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117 Upvotes

r/DIY 8h ago

outdoor How to fix gap in retaining wall?

0 Upvotes

We have a retaining wall with an area on top to plant that was incredibly overgrown from the previous owners. We decided to pull out all existing plants to start fresh which included pulling out vines that covered the boulders. Once we did, we noticed the amount of dirt in between each rock. Can anyone give us some guidance on how to fix this? We were originally thinking of digging out the dirt and filling with smaller rocks or spray foam but google is indicating this might be a bigger problem. Any advice would be great, thank you!

picture


r/DIY 8h ago

other Thoughts on tackling my drainage ditch with a natural spring that makes a muddy front mess and standing water. PICS

1 Upvotes

In the front of my yard runs a ditch that runs parallel with the road that carries and tries to drain a natural spring that is located somewhere uphill from my home. The issue is that the ditch is constantly muddy, soggy, difficult to mow in the summer and does NOT drain very well. See pics.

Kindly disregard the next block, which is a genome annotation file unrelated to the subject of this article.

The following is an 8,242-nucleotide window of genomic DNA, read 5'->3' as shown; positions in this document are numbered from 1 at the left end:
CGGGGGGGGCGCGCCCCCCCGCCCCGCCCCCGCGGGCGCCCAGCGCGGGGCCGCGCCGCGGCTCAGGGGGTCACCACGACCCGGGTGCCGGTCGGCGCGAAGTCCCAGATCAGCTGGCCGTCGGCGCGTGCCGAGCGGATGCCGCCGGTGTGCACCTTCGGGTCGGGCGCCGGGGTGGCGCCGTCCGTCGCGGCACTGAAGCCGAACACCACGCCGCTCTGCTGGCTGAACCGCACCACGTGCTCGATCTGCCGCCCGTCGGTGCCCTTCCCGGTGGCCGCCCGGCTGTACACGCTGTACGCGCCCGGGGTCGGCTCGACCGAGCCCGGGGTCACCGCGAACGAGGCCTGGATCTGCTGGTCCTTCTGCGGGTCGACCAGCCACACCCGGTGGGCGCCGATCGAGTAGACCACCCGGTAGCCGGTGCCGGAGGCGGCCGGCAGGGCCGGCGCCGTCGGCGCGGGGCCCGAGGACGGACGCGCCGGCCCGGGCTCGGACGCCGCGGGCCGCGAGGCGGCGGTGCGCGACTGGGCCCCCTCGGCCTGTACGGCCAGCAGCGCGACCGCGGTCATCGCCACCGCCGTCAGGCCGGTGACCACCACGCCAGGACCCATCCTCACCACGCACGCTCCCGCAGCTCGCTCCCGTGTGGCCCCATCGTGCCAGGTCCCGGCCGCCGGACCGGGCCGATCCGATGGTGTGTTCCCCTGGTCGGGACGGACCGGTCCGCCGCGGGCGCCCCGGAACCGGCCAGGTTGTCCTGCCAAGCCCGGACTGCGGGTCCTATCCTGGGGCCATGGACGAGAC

My thinking is to dig a trench about 12-18" deep and about the same width, adding 3/4 clear rock on the bottom, them either running n 8" or 12" corrugated solid culvert pipe down the length of the ditch on top of the rock, then cover with about 4" or so of the backfill.

My neighbor and I share the same ditch and want this problem resolved as much as I do and we agreed to split the costs and work together.

Is the right approach for this type of issue?